Receiving Wide Coverage ...
The Rate Hike Waiting Game: The Federal Reserve may push its timeline for raising interest rates back from mid-2015 if wage growth fails to improve, according to articles in both the Wall Street Journal and the New York Times. The fact that more people are quitting their jobs suggests the labor market may be tightening, according to the Journal, but there are other signs that strong pay increases may be a ways off. The Times op-ed says the Fed would be right to delay rate hikes as long as wage growth continues to come in dribs and drabs. The paper also notes the falling unemployment rate is driven in part by people who have given up looking for work and dropped out of the job market, and that part-time employees who would prefer to have full-time jobs make up 4.5% of the workforce.
Wall Street Journal
Ocwen Financial and Wells Fargo have called off a long-delayed deal in which the bank was to sell $39 billion in mortgage servicing rights to the embattled firm. New York financial watchdog Benjamin Lawsky suspended the deal soon after it was announced in January, citing "concerns about Ocwen's ability to handle additional loan volume." His office ramped up its probe into Ocwen's business practices as the year went on. In October, Lawsky accused the company of backdating thousands of letters to troubled mortgage borrowers so that they had missed deadlines to address problems with their loans by the time they received the notices.
Activist investors are becoming corporate king-makers. "Activists joined the boards of 39 companies in 2013, and 44% of those companies changed CEOs within the following 18 months, according to FactSet SharkWatch," the paper reports. Activist investor Carl Icahn alone has played a key role in CEO changes at Hertz, Navistar, Motorola, Chesapeake Energy Corp. and Forest Laboratories, but he's not the only figure behind the trend.
Community bank National Penn Bancshares is at the center of a fight between two credit ratings agencies. Kroll Bond Rating Agency was hired by the bank to grade a new bond; a few weeks later, Moody's issued an unsolicited rating of the bond that was significantly lower than its competitor's. "Kroll contends Moody's deliberately lowballed its ratinga move that could have ripple effects through the market for National Penn's bondsto scare other small banks into hiring it for future deals," the paper reports. Moody's denies the accusation, arguing that it offered the rating because the $125 million bond deal was relatively big for a bank of National Penn's size.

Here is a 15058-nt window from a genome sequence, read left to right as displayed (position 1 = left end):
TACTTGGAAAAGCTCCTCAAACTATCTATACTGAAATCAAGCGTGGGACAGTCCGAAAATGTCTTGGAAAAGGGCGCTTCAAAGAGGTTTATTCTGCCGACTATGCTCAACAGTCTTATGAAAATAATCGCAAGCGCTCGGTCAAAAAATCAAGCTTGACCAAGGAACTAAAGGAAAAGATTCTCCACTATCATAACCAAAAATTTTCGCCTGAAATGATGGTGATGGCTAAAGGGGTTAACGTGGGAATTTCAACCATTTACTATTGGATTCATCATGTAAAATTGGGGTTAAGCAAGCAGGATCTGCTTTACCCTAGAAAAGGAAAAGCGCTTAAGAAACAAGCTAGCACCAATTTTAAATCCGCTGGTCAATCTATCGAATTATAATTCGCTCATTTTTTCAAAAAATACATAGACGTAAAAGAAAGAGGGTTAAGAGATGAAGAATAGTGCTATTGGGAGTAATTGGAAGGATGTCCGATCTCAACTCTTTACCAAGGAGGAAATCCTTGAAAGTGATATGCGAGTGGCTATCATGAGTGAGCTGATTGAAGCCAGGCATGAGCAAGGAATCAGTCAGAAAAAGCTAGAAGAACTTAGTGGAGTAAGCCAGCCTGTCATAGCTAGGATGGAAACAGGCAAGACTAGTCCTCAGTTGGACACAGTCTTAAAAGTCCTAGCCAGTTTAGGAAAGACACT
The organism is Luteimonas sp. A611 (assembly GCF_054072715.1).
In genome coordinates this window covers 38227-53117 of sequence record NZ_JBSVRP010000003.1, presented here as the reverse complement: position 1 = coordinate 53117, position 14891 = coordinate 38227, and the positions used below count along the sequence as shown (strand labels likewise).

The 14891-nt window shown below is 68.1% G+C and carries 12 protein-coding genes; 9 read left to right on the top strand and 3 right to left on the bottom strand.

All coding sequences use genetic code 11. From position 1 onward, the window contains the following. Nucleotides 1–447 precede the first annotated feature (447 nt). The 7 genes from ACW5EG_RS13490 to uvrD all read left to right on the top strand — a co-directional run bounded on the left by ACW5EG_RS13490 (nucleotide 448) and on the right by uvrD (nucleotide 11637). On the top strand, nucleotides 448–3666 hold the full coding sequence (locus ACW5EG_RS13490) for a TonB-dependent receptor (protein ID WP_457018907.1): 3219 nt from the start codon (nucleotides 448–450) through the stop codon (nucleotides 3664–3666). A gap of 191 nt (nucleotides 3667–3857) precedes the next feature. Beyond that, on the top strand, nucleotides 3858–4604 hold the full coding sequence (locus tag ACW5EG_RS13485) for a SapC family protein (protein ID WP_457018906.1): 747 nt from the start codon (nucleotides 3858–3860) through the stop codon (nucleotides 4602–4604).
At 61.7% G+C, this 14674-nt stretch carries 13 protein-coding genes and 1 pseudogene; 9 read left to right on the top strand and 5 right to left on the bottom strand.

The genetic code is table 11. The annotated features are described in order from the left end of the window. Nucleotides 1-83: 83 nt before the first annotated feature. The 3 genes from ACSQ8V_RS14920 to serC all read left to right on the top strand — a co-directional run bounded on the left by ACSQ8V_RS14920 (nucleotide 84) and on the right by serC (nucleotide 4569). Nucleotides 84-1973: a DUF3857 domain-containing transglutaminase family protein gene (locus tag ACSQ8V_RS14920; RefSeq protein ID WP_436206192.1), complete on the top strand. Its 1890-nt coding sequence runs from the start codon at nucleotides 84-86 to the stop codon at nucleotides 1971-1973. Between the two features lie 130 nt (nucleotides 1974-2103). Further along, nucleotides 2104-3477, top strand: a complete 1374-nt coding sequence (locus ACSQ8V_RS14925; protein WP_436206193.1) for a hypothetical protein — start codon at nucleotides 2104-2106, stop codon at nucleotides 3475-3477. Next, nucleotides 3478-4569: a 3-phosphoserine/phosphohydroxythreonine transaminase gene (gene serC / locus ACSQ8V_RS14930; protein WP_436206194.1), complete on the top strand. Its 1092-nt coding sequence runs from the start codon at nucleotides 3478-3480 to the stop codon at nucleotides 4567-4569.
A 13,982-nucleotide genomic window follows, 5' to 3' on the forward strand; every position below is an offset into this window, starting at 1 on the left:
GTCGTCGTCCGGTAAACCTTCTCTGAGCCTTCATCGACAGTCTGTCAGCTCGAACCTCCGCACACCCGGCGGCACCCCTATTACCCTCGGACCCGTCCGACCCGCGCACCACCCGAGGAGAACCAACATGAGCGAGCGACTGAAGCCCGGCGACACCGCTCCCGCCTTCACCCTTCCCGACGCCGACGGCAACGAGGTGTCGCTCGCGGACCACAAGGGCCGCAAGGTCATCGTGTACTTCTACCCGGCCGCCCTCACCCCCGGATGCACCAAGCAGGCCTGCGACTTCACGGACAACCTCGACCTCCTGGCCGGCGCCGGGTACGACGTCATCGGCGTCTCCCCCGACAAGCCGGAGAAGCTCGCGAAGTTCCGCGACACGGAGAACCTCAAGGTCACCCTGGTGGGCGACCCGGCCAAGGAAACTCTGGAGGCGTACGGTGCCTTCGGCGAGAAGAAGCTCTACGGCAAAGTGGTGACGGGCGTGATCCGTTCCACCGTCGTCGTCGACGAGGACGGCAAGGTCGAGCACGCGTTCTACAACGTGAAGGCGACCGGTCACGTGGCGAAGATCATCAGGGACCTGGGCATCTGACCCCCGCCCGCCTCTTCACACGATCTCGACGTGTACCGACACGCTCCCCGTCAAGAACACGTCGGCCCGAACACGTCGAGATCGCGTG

The head of the Financial Action Task Force is warning banks against needlessly severing ties with entire lines of business in the face of regulators' anti-money laundering crackdowns. "This so-called de-risking, it is not so much a function of our standards as a fig leaf for the banks doing what they need to do and are going to do anyway by taking people off their balance sheets," Roger Wilkins, president of the international policymaking body, tells the paper. His comments echo statements from the Treasury Department and the Financial Crimes Enforcement Network released earlier this week.
In a related story, the paper looks at how de-risking in the U.S. has hampered the flow of remittances to developing countries. Banks are cutting off money services businesses that serve clients in those countries in order to avoid the threat of hefty fines for facilitating money laundering or terrorist financing, producing "an unintended humanitarian cost by adding charities and non-governmental organizations to the ranks of the 'de-banked.'"
Government authorities need to bemore transparent about what they do with the money collected in bank settlements, according to the paper's Gillian Tett. "[A]fter all, one lesson from the financial crisis is that opacity has a nasty habit of breeding abuse," she writes.
New York Times
If Goldman Sachs wants young tech whizzes to choose Wall Street over Silicon Valley, maybe the bank should start investing in kegerators. That's not among the options discussed in a Times article about the company's efforts to recruit top computer engineering students; instead, Goldman is emphasizing that it offers "more challenging, diverse and, yes, lucrative jobs working on some of the world's most difficult technical problems."
Mortgage refinancings were behind the subprime lending boom and bust and continue to pose a danger to the safety of the housing market, according to author Bethany McLean. "If we want homes to be a vehicle for saving and building wealth, as they used to be, why are we instead encouraging people to increase their indebtedness?" she writes, suggesting a number of reforms that would aim to curb excessive growth of refis.